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Graphic design: how to be a good client.

June 21, 2011
by walter meregalli on ottobre 29, 2010

A short list of ponts to help the clients understand  us designers – a bunch of selfcentric dawn lovers that often report to an order of their own, but that some time are able to deliver some genius.
Our work is very, very personal and this does not help, let’s say it and one of the goals of this post and of this blog also is trying to shorten the distance between the client and the designer.

Dear colleagues, please take note: OURS IS NOT ART, IS A JOB! in case we forget, we mostly complete projects with a commercial purpose, not art.

Put this, let’s begin… ramdomly!

Dear clients…

  • The 30-minute-job just doesn’t exist – think about it, no REAL job takes less than the famed half an hour, unless you  rare thinking of  attaching  a file to an e-mail or changing  a colour to a background (!).
    It could sound naive but if you, as a client, will remember this, always more and more designers  be happy to work for you, even when you are not offering stacks of gold or the project is just a little more than a school practice.
  • Don’t impose your presence – avoid sitting yourself right behind the shoulders of the designer who’s working on your campaign or on your logo. Take my words, it doesn’t speed things up. On the other hand, talk the desingers into a shared agenda, make sure they respect the deadlines but be clever when it comes to fix them on paper, be functional and never forget your final goal: the success of the project you are commissioning.
    Once the agenda is set and agreed by everyone that takes part in the project,  leave it up to the designers, let them work according to their ways, experience and creative skills.  It’s not your busisness how they work their ways through the agenda’s deadlines. Your only business is the final outcome of the project – the rest should  be up to the people you chose to design for you.
  • Don’t ask for absurd rebates! – I know the idea of saving some extra money sounds electrifying but don’t jeopardise the quality of your project for a few euros. Ask yourself whether that money could negatively influence the final outcome.
  • Allocate proper budgets – always expect the maximum for the money you put down, it’s your damn right! but start the project by allocating budgets to allow the production cycle.
  • Avoid saying “I could do it myself!” – we will always be grateful for that. I believe that is the worst possible way to approach designers and the only reply that is worth saying – and that we don’t say it only for two reasons: respect and fear to lose the job – “then go ahead and do it yourself!”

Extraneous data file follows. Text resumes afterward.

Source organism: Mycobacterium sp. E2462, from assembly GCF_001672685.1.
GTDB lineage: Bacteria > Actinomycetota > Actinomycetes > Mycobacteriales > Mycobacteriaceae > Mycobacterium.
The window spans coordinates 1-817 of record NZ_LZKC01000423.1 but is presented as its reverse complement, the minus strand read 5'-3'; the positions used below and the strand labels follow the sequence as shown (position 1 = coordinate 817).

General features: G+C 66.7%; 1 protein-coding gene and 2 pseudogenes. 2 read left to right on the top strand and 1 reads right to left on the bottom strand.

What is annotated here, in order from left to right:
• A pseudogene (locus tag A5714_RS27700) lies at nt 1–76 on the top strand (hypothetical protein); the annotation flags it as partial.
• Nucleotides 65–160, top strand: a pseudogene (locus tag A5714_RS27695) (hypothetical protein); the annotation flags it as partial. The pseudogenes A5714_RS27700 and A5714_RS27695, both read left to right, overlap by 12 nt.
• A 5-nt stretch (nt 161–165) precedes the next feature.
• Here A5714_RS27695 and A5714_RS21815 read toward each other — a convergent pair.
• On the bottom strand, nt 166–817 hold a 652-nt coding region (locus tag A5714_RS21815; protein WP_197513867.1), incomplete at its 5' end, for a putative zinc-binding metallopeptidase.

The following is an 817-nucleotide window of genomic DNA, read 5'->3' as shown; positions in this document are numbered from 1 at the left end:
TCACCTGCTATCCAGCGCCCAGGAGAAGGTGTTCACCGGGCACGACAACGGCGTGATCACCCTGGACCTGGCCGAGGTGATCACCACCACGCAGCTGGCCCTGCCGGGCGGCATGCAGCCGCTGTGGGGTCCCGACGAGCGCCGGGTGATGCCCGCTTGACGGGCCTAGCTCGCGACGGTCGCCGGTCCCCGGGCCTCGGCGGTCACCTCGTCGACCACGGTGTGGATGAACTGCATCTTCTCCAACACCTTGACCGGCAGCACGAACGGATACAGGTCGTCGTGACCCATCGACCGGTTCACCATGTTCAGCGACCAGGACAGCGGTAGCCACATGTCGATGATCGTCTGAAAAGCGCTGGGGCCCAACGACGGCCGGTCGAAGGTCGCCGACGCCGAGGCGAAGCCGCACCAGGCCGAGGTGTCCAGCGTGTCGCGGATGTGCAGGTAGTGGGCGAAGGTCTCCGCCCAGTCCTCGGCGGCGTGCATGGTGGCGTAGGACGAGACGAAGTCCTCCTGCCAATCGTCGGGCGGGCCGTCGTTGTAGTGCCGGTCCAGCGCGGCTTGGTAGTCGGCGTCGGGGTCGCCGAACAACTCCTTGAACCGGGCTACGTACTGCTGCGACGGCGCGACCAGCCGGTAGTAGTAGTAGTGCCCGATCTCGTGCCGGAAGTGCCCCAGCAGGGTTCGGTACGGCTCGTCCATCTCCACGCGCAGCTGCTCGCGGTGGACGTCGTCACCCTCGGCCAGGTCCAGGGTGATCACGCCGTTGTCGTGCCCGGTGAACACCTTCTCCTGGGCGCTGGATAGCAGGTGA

• Don’t play the Little Designer game – Designing relies on intuitions, bits you borrow, mutuations, and a lot, really a lot of  intellectual blending.  Starting out staring at the blank page, supported only by the brief document is way too different from moving the elements around.
    Though definitely tempting, avoid playing the little designer and if you do you will often end up with more balanced and professional artworks.
    If you don’t like the solution the designer came up with, if you are not completely convinced… JUST SAY IT! ask for a revision, get back to the brief, don’t play the little designer, let them go back to the project and produce a different solution. Tell them your doubts, express your sensations… you’ll get a better work. Please refrain from saying things like “put this here, move that over there, make it smaller and green…” you won’t get much better results.
  • Be the client – yes, be  the client, to the maximum extent. Be critic, be precise, expect the best for what you pay
  • Let us be the designers – let us do the work we’ve been hired for.
  • Ask for detailed offers – they will help you to understand what you are to buy and also if the agency, the design firm, the free lance really understood your requests. Read carefully all the clauses, especially those concerning the rights for the use of the job you commissioned.
  • Ask always for a contract – see above. A contract protects everyone’s rights, both yours and the designers.
  • Set an agenda – put dates black on white and add comments for each deadlines, if necessary, with names of the people involved. Go by the agenda and stop saying that designers are not organized people!
  • Plan – yes, plan! urgency and stress don’t do any good! I frankly don’t believe that is impossible to plan, sorry but I just don’t believe it.

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